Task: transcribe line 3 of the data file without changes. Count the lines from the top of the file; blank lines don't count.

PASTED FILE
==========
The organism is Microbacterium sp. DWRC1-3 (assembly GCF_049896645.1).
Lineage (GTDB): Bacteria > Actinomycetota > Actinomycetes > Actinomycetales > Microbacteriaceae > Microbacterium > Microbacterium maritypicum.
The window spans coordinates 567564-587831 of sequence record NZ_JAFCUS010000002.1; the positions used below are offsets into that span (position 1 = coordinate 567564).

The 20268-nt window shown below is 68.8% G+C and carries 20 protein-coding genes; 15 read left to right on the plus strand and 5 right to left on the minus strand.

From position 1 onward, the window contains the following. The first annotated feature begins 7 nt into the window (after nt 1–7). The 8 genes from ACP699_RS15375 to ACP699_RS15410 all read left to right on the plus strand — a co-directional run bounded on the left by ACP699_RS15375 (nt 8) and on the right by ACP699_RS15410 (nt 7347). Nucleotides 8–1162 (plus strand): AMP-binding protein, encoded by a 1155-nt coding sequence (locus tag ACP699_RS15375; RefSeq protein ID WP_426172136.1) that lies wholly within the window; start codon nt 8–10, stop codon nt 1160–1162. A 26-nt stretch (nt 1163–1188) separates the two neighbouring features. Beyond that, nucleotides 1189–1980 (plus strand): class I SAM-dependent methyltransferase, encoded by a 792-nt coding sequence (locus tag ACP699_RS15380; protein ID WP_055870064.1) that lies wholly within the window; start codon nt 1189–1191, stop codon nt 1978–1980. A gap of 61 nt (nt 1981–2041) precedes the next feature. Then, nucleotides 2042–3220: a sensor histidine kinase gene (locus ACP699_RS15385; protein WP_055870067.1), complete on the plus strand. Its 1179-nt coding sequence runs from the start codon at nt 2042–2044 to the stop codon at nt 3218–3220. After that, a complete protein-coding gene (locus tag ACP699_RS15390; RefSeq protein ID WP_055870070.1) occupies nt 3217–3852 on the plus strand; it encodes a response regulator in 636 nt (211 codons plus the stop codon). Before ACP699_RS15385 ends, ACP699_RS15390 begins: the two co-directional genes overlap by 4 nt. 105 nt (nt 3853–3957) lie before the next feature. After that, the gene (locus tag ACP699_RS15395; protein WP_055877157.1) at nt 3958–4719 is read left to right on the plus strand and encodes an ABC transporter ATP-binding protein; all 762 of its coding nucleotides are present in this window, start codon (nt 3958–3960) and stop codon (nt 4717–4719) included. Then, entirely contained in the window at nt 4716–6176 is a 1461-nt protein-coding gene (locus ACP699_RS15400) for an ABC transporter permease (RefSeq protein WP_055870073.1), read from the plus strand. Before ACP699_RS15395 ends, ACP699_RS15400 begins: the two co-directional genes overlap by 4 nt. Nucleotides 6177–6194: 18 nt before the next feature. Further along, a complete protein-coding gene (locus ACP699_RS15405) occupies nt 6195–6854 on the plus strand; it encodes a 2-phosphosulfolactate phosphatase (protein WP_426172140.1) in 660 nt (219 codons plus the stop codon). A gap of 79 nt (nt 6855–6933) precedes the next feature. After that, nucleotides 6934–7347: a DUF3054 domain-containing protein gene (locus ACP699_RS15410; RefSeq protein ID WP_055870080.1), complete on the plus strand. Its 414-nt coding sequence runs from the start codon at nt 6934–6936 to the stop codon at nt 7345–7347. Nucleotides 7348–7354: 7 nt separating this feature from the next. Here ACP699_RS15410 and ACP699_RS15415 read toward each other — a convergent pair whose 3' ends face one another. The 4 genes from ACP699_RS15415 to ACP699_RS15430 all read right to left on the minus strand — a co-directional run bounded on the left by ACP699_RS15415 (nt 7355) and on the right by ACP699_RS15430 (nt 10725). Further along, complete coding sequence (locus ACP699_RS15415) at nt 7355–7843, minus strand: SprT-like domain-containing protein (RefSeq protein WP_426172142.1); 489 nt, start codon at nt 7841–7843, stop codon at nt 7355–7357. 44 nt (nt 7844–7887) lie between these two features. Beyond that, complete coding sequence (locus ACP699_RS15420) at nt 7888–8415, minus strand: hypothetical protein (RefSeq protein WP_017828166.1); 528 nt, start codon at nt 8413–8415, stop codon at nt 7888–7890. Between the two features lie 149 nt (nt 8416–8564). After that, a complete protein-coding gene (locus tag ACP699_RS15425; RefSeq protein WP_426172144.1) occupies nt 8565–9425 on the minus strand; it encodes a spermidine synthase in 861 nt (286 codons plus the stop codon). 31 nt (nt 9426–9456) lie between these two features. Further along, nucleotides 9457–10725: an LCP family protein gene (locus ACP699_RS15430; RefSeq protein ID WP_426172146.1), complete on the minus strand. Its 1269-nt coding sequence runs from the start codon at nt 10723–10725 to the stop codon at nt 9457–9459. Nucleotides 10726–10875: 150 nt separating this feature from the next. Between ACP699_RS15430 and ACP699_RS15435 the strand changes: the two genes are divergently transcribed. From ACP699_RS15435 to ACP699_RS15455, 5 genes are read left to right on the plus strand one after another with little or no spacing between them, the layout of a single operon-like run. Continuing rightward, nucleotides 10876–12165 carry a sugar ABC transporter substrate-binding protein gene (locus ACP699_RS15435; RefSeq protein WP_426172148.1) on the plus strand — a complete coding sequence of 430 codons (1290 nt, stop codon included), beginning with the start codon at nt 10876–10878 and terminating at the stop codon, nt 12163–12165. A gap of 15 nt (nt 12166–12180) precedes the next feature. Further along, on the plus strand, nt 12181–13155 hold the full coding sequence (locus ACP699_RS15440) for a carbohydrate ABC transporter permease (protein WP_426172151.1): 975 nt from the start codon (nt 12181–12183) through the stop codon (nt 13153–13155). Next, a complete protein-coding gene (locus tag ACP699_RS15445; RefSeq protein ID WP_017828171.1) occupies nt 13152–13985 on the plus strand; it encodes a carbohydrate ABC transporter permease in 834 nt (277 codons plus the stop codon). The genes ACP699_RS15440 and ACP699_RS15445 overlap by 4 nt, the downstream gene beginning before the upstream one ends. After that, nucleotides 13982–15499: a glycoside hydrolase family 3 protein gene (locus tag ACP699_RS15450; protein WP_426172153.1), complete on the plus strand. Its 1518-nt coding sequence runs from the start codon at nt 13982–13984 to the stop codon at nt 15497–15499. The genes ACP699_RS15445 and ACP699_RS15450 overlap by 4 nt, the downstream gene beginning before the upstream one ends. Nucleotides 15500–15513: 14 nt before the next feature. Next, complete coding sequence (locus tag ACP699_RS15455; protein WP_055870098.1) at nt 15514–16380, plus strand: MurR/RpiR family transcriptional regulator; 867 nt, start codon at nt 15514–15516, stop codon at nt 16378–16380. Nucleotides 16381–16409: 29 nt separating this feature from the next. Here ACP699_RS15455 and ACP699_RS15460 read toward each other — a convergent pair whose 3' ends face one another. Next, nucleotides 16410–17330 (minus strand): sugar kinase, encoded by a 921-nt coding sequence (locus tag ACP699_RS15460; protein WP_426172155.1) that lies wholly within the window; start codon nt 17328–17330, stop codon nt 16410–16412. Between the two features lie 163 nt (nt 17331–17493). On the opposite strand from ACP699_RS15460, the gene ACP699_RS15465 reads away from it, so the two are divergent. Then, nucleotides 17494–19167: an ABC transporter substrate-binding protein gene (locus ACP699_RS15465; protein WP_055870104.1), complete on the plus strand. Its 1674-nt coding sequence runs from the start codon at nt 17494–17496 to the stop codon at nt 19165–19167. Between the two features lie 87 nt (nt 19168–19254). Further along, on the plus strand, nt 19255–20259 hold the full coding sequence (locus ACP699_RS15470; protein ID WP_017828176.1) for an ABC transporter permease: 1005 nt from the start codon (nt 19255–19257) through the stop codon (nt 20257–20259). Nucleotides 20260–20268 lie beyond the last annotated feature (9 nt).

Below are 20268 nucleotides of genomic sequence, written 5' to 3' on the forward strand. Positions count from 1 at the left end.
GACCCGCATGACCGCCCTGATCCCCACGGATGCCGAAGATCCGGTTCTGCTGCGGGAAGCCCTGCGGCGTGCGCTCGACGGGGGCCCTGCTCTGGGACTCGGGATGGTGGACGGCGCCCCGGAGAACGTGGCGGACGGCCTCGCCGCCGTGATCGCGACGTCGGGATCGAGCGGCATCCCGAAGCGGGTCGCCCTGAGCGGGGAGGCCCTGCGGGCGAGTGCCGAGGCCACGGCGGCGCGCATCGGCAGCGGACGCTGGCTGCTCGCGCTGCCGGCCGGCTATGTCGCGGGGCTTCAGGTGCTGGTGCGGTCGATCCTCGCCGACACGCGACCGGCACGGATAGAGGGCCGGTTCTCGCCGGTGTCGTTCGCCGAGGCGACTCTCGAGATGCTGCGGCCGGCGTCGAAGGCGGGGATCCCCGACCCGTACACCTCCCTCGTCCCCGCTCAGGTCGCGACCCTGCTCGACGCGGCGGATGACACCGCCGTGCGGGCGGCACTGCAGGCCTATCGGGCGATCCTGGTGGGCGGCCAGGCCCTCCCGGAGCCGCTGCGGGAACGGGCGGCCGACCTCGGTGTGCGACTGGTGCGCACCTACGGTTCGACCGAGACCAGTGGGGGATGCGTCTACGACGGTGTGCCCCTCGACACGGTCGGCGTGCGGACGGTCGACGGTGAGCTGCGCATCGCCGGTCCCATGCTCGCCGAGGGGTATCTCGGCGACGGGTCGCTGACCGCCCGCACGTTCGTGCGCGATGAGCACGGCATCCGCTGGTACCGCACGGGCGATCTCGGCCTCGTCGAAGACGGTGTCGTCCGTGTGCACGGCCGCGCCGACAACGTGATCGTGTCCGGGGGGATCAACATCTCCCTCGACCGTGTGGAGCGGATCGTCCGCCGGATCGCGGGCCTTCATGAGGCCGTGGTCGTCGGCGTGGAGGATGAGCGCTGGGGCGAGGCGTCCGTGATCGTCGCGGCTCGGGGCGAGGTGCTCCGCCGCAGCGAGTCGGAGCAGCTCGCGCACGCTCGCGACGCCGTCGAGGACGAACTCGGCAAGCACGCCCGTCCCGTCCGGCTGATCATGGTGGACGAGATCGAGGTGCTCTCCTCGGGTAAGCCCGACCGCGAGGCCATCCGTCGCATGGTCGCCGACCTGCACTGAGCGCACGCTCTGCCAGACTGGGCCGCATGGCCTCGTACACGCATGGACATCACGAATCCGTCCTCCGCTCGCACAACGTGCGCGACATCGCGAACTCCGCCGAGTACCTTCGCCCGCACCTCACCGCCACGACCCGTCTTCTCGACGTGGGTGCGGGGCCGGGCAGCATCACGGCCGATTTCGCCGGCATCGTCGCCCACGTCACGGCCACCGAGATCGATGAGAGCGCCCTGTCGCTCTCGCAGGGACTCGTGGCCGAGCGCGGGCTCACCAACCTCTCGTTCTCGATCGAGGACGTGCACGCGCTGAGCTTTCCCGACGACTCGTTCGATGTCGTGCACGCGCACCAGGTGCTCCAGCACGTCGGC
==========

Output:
The window spans coordinates 567564-587831 of sequence record NZ_JAFCUS010000002.1; the positions used below are offsets into that span (position 1 = coordinate 567564).